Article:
Please use this identifier to cite or link to this item: http://hdl.handle.net/2440/61781
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Type: Journal article
Title: Closing the mitochondrial circle on paraphyly of the Monogenea (Platyhelminthes) infers evolution in the diet of parasitic flatworms
Author: Perkins, E.
Donnellan, S.
Bertozzi, T.
Whittington, I.
Citation: International Journal for Parasitology, 2010; 40(11):1237-1245
Publisher: Pergamon-Elsevier Science Ltd
Issue Date: 2010
ISSN: 0020-7519
1879-0135
Statement of
Responsibility: 
Elizabeth M. Perkins, Steve C. Donnellan, Terry Bertozzi, Ian D. Whittington
Abstract: Relationships between the three classes of Neodermata (parasitic Platyhelminthes) are much debated and restrict our understanding of the evolution of parasitism and contingent adaptations. The historic view of a sister relationship between Cestoda and Monogenea (Cercomeromorphae; larvae bearing posterior hooks) has been dismissed and the weight of evidence against monogenean monophyly has mounted. We present the nucleotide sequence of the complete mitochondrial (mt) genome of Benedenia seriolae (Monogenea: Monopisthocotylea: Capsalidae), the first complete non-gyrodactylid monopisthocotylean mt genome to be reported. We also include nucleotide sequence data for some mt protein coding genes for a second capsalid, Neobenedenia sp. Analyses of the new mt genomes with all available platyhelminth mt genomes provide new phylogenetic hypotheses, which strongly influence perspectives on the evolution of diet in the Neodermata. Our analyses do not support monogenean monophyly but confirm that the Digenea and Cestoda are each monophyletic and sister groups. Epithelial feeding monopisthocotyleans on fish hosts are basal in the Neodermata and represent the first shift to parasitism from free-living ancestors. The next evolutionary step in parasitism was a dietary change from epithelium to blood. The common ancestor of Digenea+Cestoda was monogenean-like and most likely sanguinivorous. From this ancestral condition, adult digeneans and cestodes independently evolved dietary specialisations to suit their diverse microhabitats in their final vertebrate hosts. These improved perspectives on relationships fundamentally enhance our understanding of the evolution of parasitism in the Neodermata and in particular, the evolution of diet.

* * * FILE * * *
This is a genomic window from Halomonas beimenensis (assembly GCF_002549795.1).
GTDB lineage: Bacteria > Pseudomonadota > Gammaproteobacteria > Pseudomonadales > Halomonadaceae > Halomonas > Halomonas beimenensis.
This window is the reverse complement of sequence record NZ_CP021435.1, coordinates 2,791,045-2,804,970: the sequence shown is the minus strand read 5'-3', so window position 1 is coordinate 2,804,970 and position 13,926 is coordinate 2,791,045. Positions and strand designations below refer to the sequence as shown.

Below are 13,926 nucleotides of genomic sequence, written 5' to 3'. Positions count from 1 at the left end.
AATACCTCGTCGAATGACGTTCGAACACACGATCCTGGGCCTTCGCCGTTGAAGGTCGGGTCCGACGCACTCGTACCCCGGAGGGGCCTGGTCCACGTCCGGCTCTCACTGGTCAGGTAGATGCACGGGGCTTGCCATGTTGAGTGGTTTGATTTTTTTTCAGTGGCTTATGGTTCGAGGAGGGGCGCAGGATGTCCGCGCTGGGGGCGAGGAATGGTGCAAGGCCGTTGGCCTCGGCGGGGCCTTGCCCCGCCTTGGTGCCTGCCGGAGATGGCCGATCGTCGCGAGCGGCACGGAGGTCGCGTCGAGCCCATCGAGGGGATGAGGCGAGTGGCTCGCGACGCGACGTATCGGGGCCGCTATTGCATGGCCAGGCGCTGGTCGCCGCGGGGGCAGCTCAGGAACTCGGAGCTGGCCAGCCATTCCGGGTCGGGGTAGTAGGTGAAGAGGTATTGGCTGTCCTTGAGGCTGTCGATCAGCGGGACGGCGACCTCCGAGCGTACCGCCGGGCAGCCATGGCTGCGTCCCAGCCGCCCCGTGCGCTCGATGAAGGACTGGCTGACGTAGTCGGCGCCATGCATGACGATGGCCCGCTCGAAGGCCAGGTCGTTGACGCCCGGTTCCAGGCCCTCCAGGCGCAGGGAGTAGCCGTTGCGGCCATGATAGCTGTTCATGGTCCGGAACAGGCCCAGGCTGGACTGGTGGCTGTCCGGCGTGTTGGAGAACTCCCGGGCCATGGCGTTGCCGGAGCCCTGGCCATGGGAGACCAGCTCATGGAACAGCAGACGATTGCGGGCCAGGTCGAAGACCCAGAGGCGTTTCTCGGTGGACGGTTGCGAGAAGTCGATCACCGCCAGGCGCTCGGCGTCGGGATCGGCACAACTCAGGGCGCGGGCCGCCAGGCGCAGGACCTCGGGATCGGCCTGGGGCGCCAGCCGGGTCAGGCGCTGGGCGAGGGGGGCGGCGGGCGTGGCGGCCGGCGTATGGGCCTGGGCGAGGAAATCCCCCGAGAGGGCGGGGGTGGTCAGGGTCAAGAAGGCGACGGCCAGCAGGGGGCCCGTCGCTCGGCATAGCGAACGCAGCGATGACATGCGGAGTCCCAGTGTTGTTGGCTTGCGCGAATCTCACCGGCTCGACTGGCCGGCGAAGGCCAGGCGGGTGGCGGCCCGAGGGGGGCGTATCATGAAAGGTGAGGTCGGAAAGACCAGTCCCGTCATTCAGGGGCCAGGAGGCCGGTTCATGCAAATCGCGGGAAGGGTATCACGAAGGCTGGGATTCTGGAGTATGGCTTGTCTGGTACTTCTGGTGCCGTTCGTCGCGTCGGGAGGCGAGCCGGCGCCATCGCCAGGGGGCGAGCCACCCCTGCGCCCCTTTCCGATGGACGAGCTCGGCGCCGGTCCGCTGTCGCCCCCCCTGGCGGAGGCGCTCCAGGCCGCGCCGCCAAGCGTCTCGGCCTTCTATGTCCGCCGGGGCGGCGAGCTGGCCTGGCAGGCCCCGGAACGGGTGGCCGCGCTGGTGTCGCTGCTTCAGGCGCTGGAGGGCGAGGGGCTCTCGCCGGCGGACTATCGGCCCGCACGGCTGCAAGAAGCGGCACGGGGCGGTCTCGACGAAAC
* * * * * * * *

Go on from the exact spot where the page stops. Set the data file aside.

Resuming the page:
Keywords: Platyhelminthes; Neodermata; Complete mitochondrial genomes; Monogenea; Capsalidae; Benedenia seriolae; Neobenedenia sp.; Diet
Rights: Copyright © 2010 Published by Elsevier Ltd.
RMID: 0020098229
DOI: 10.1016/j.ijpara.2010.02.017
Appears in Collections:Environment Institute publications
Earth and Environmental Sciences publications

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